Nothing is True, Everything is Permitted, 2009, 141″x95″x4″ , glitter, polymer, vinyl
I always enjoy talking to Andrea Stanislav about her work, because we end up talking about much more than the art itself. I also generally end up leaving with more interesting questions than the ones I brought with me.
For instance – the dominant work in Stanislav’s latest show at the Burnett Gallery in Chambers Hotel in Minneapolis (shown above) is a three-paneled piece covering most of one wall, stating in romantically futuresque typeface “Nothing is true, everything is permitted.” In terms of logic, it’s a type of mobius strip – if nothing is true, than this isn’t true either, in which case everything is true. Or if nothing is true, than everything is NOT permitted.
The phrase is said to have first been uttered by a Persian missionary, but found new life on the lips of William S. Burroughs (and even more recently, in the video game “Assassin’s Creed”).
For Stanislav, the piece is inspired in part by the energy and questioning of the late 60s and early 70s. It was the height of the Vietnam War, the civil rights movement, and the era which brought us “2001: A Space Odyssey.”
Stanislav says what stands out about that time is “the optimism and belief in the power of change. Social movements powered esthetic expression which broke new ground in form and content, and there was a belief that the confines of history could be escaped.”
Stanislav says she looks at the four decades since, and sees nothing that really compares to the energy and spirit of that time.
Jupiter and Beyond, 2009, 46″x60″x2″, glitter, polymer, vinyl
In “Jupiter and Beyond” Stanislav pays homage to the final scene of “2001: A Space Odyssey” and the vision heStanley Kubrick layed out for human transformation and evolution. The main character, Dave Bowman, awaits death/rebirth. Here we are forty years later, still waiting.
Stanislav also has a great sense of humor and irony, which is probably most obvious in the piece “Tycho Magnetic Anomaly” – it’s her sculptural rendering of the 2001 ‘monolith,’ but in this case a black goat is breaking through it. Idealism collides with base realism.
Other works are literally so dark it would serve no purpose to post them here. Only by standing up close and approaching the work from different angles can you make out the words hidden in the glitter and vinyl: “You know the change would do you good” and “I need a bohemian atmosphere.”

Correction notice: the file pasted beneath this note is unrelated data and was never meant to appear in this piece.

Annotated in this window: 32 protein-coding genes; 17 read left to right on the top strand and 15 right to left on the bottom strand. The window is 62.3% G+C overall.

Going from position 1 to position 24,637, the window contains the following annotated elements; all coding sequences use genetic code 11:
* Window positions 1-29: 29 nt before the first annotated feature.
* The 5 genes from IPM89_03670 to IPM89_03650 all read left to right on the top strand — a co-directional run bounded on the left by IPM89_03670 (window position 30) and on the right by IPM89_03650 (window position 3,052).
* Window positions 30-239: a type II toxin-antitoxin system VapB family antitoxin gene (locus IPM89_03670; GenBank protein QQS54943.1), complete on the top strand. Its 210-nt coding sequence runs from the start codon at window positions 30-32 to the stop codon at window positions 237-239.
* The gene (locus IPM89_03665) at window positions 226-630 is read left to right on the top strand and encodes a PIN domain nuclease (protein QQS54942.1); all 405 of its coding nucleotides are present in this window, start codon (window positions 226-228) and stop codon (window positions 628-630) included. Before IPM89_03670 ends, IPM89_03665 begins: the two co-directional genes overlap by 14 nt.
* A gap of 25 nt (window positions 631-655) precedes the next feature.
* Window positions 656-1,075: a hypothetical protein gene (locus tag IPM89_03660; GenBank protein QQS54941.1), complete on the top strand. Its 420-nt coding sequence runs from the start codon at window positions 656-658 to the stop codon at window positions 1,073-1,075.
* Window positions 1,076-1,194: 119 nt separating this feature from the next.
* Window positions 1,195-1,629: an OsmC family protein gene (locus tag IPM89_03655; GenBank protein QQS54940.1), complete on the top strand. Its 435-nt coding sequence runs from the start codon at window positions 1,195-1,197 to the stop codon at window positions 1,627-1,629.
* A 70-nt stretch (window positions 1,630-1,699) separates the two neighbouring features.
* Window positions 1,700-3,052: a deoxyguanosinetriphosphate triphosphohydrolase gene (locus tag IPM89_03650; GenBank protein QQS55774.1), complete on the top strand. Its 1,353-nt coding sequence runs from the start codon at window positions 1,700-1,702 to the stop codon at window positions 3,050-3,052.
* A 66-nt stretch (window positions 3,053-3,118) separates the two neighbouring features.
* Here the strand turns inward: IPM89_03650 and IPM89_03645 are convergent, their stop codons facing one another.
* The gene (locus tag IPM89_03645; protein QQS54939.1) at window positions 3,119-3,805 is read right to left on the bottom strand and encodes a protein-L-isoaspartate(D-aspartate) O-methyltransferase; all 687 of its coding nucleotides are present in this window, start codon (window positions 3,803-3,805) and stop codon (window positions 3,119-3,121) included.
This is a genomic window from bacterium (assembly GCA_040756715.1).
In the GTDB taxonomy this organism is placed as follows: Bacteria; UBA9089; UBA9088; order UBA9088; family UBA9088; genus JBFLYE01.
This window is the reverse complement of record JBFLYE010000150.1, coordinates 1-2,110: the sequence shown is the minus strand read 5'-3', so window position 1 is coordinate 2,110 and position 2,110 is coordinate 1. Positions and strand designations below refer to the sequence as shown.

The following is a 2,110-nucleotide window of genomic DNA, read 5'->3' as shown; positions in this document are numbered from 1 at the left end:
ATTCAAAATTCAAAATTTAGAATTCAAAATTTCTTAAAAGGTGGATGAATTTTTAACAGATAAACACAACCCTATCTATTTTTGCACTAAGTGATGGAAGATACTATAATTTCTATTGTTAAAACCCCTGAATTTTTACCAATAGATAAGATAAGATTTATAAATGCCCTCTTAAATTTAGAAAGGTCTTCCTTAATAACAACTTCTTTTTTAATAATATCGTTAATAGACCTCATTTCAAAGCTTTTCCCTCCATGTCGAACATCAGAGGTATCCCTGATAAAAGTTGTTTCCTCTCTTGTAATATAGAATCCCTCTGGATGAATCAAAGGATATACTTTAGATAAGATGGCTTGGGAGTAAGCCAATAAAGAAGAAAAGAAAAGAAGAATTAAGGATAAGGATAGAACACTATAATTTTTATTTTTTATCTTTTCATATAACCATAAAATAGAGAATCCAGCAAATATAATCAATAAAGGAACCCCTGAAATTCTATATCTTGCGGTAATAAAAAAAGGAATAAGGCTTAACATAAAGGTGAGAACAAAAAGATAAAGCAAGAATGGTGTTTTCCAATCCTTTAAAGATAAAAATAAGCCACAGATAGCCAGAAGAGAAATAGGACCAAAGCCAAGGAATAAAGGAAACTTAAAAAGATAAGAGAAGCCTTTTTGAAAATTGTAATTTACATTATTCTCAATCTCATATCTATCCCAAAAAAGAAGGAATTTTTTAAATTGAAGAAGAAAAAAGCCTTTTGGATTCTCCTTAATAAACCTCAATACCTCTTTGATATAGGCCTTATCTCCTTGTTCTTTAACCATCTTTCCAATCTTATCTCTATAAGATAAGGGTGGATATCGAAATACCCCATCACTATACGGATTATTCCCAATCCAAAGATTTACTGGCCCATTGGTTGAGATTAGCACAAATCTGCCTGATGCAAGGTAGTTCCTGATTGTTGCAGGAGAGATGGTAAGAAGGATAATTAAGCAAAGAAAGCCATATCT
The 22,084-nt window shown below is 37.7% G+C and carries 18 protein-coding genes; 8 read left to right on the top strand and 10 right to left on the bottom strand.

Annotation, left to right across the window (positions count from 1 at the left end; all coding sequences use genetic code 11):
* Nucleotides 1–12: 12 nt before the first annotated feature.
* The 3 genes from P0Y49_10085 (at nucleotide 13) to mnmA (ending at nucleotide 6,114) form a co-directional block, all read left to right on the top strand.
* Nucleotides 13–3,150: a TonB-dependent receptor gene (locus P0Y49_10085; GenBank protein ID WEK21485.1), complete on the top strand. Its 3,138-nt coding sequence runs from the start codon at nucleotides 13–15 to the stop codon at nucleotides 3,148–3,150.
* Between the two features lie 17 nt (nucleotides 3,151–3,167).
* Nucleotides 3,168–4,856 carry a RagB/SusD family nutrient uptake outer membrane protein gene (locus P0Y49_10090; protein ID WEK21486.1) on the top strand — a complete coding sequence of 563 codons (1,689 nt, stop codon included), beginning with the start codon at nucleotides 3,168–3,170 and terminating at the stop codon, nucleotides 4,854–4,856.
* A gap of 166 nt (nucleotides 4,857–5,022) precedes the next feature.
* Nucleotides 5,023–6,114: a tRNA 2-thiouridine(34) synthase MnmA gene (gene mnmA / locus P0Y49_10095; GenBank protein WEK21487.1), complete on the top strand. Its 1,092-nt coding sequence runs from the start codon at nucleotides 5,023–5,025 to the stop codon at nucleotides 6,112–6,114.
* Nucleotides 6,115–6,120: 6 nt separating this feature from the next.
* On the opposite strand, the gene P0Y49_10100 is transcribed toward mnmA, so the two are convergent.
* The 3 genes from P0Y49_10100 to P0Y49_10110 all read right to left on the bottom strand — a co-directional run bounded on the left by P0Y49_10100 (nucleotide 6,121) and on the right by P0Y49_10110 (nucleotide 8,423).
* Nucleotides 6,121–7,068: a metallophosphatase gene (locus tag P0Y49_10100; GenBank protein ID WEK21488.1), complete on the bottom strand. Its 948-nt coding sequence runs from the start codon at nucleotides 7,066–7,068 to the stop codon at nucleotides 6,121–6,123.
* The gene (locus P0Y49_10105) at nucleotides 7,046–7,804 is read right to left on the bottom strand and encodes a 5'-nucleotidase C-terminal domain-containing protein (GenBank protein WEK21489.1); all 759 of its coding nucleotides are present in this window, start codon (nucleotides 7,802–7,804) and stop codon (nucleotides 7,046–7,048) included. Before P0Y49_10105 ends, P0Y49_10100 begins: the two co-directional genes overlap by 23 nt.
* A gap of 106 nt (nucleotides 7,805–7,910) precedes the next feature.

lightning Struck Itself, 2009, 88″x44″x2′,glitter, polymer, vinyl
“Lightning Struck Itself,” like “Nothing is True, Everything is Permitted,” speaks to another sort of mobius strip. Where is all this energy headed? Are we simply spinning around in circles, failing to make any progress? Stanislav says she’s acutely aware of the lack of new ideas in the world. Her art itself is all about juxtaposing images and words from movies and songs to create new relationships. Todays movies retell old stories, our fashion rehashes old concepts… Stanislav says it’s as though todays world is just a re-ordered collage of the past.
Certainly there can be new ideas, but equally a lot dialogues need to be refreshed. Painting, after all, isn’t “dead”. However, as genres become fully iterated formally they DO seem to tend toward stasis or sophism…Certainly classical music or opera, as they have disconnected from their publics and become enshrined as cultural “warhorses” seem to have become less vital. Visual art enjoys a huge public at present, and artists, in my estimation, are responsible for critiquing and and debunking any tendency toward enshrinement or stasis.
Zabriskie Point, 2009, 46″x60″x2″, glitter, polymer, vinyl
In the end, the viewer is left to contemplate not just the failure of past promises (the space race has been grounded, the peace movement replaced with multiple wars), but what new utopian vision will capture our imagination next.
“lightning struck itself” opens tonight in the Burnett Gallery at Chambers Hotel in Minneapolis, with an opening reception from 7-9pm. The show runs through March 7.